I said, "Oh, you've done awfully well."
Later that year, while performing
in a run of shows at His Majesty's Theatre in Aberdeen,
Andy hit the headlines when he and Sally Logan agreed to perform
at the World's Fair in New York.
Wonderful experience, outdoors, thousands of people there.
And we went for a day, basically.
A car came for us to the theatre in Aberdeen
after the show on the Saturday night
and drove us to Prestwick.
We arrived at the airport, I think it was called Idlewild Airport,
-and I think it became JFK.
We were then taken by car to the venue,
and I did about 20 minutes of an act,
and Andy went on and did an hour of an act.
Then he came offstage, and everything was packed for him,
and we just got in a car again and drove to the airport,
back on the plane and arrived at Prestwick.
The car took us to Aberdeen, and we were on stage that night.
I do remember feeling quite odd when I was on stage that night.
I think it was about '64, '65, we did the tour in North America
with Andy, and he was so good to us, because he allowed us
to close the first half, which is a prime spot, you know.
And the business was phenomenal.
-He was so huge.
He was so well liked, you know, unbelievable.
We played the Carnegie Hall two nights, complete sell-out.
He was on top of the world, really,
because he was touring New Zealand
and he had to come back and do Canada and America.
He was on the road, he wanted to go...
He loved meeting people, he loved going to the different countries.
# Oh, Campbeltown Loch I wish you were whisky
# Campbeltown Loch, och aye
# Oh, Campbeltown Loch I wish you were whisky
# I would drink you dry... #
Andy had frequent health issues,
which were often picked up in the press.
Despite this, his schedule would regularly involve
spring, summer and autumn tours
of Canada, America, Australia, South Africa and New Zealand.
How are you, your health? We heard some strange stories.
Did you get the latest story from Australia?
The whole tour was cancelled, that was published in Scotland.
We phoned the family home about...
I was taken to Brisbane General Hospital...not the general hospital,
one of the hospitals in Brisbane, and I had to be...
I had to have my plumbing temporarily sorted out.
And the report went back to Britain that I was stricken once again
and that I wouldn't be probably...
I'd probably be coming home encased in lead
or something like that.
But no, I can't honestly say that I'm 100% certain
of what my...interior's going to do next,
but I'm fairly healthy apart from that.
One way to sort of cut down the wear and tear would be
to knock off this strenuous touring you seem to go in for?
That's right, it would be,
but on the other hand, it's a terribly satisfying way of life.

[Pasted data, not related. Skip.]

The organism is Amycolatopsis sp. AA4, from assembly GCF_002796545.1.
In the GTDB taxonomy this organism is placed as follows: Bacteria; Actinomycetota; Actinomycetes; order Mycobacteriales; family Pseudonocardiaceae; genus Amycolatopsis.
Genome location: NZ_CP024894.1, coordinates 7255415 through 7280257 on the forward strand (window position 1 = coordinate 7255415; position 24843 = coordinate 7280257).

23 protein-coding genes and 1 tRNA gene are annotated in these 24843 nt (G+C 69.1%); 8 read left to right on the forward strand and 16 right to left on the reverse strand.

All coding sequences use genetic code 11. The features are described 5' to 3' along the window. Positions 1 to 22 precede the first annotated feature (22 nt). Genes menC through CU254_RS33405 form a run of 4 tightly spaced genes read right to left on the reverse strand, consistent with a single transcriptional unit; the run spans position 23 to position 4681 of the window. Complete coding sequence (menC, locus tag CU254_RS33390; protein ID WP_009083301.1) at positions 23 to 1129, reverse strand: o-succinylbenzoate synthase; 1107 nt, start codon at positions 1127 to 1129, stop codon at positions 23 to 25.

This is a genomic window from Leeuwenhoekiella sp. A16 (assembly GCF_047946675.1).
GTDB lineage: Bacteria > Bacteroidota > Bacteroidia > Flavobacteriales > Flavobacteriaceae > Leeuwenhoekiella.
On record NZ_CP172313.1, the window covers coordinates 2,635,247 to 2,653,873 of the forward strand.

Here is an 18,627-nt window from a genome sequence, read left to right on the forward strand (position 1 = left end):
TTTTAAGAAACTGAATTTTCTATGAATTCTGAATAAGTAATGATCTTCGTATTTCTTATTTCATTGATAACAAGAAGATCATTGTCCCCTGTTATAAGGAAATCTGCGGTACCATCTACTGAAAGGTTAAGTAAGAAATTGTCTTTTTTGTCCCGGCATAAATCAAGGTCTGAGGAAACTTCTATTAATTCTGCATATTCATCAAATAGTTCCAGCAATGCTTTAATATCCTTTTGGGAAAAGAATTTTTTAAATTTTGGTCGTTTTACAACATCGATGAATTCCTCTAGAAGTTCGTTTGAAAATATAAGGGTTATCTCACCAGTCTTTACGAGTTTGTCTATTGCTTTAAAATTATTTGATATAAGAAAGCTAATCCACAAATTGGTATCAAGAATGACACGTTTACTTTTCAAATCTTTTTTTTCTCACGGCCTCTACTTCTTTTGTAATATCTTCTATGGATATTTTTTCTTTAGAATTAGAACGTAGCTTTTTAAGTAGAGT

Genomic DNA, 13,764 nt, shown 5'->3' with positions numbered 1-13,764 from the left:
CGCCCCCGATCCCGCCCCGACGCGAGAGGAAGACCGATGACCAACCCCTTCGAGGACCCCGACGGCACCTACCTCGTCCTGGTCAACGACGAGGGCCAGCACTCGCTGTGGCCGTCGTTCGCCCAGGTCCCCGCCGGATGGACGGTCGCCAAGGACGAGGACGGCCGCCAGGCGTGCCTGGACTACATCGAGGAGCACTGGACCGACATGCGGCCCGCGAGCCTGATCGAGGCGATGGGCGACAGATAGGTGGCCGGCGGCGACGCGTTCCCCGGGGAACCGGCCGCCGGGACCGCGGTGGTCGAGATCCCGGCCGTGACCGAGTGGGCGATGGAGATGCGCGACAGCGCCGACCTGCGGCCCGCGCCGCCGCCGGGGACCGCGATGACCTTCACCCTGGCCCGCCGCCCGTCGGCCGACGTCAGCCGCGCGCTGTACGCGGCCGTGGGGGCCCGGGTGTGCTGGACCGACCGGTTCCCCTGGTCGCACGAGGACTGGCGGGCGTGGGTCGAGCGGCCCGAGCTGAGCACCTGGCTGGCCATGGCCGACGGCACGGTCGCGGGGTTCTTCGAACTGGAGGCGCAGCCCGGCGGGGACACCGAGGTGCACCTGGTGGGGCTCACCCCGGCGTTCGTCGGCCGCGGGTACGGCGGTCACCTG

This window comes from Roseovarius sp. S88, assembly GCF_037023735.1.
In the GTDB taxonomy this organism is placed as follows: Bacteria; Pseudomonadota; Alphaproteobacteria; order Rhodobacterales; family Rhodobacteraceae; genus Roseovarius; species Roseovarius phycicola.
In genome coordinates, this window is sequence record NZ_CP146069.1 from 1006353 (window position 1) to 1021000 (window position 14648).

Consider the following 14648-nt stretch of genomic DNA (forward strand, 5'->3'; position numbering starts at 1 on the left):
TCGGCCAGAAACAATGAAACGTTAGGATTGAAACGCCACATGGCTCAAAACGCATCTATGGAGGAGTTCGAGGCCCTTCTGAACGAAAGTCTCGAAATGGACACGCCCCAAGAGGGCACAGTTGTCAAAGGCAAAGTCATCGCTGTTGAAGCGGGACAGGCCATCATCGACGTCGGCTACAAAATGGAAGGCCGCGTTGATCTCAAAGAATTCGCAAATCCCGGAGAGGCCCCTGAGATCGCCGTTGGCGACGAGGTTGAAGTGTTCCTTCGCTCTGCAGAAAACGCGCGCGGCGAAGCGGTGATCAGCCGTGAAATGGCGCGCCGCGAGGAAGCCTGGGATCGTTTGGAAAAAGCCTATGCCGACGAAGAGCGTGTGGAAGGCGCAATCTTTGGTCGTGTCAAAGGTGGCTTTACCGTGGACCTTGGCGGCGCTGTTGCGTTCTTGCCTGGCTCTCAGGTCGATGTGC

Is that the time? Already?
Well, it must be because that's the song,
and when you play that song, then it's time.
Back in the UK, Andy was now synonymous with Hogmanay
and for over 20 years, he brought in the bells
with a TV audience of up to 30 million viewers.
I'm away for a pint.
Oh, well, I'll join you and then I'll go straight home.
To me, Andrew Stewart was just part and parcel of growing up.
As a wee guy, every Hogmanay, I can rarely listen to Andy Stewart
without almost smelling the froth fae my da's can of Tartan Export,
because they would be the parties. As a wee boy,
you'd get a wee fly drink at your da's fresh can of beer,
and invariably it would be Andy Stewart that was on in the background.
# And we all gather round the old fireside
# And the old mother kisses her son... #
We used to be allowed to go to bed and then get up
and watch The Hogmanay Show after we'd had a bit of a sleep
and stay up for a fizzy drink and watch him on television.
That's probably the earliest memory I have.
He wasn't really a family man, was he?
Well, he had a big enough family. I think he had five kids.
Do you know what I mean when I say that?
He wasn't one for being with the family all the time.
Although he was there obviously a few times.
Five daughters and one son. And proud of their dad, no doubt.
I never really ask them.
You've heard of Scots love, you know...
we don't go about asking, "Are you proud of me?"
Not till they say, "We're proud of you."
Was he a good dad?
Yes, when he was there. A lot of the time he wasn't there.
So, that's not such a good dad. So, there's a balancing out.
My dad was away all the time - all through our childhood.
My dad was away from the family home.
He used to write to us all, and we'd get our blue airmails through.
It was quite nice, really, because his writing was so bad
that we had to spend weeks literally deciphering what he said.
I think it was just what dad did. That was his job.
People used to ask what it's like having a famous father.
We didn't know anything different.
Many of Andy's children
and grandchildren have followed in his footsteps onto the stage.
There were five of us within six and a half years.
There was Tara, Andrew, Debbie, Lindsay and Melanie.
A big gap of 14 years, and my little sister, Magdalene, was born.
I think I would have been a dancer whatever,
because my mother was absolutely determined that was what I would do.
She decided I was going to be a ballet dancer very early on.
I wasn't really interested in acting to start with.
The stage and variety was what I wanted to do first, yeah.
I used to love singing and I still do.
And, when I was 16, he was working at Ayr,
in Ayr Gaiety. And he asked if I wanted to go along
and sing a spot. So, I did, just for a couple of shows there,
and that was really the start of it.
That's what I really wanted to do, I thought, at the time.
Quite a few of the grandchildren are entertainers.
I'm in a band called White Heath.
I'm not sure if I would say that it's in the blood.
Some people would say these things are,
but I think it's probably more to do with the fact that he was such
a huge presence and sort of influence, in a way,
as an elder statesman in the family
that's led to so many of his children and grandchildren.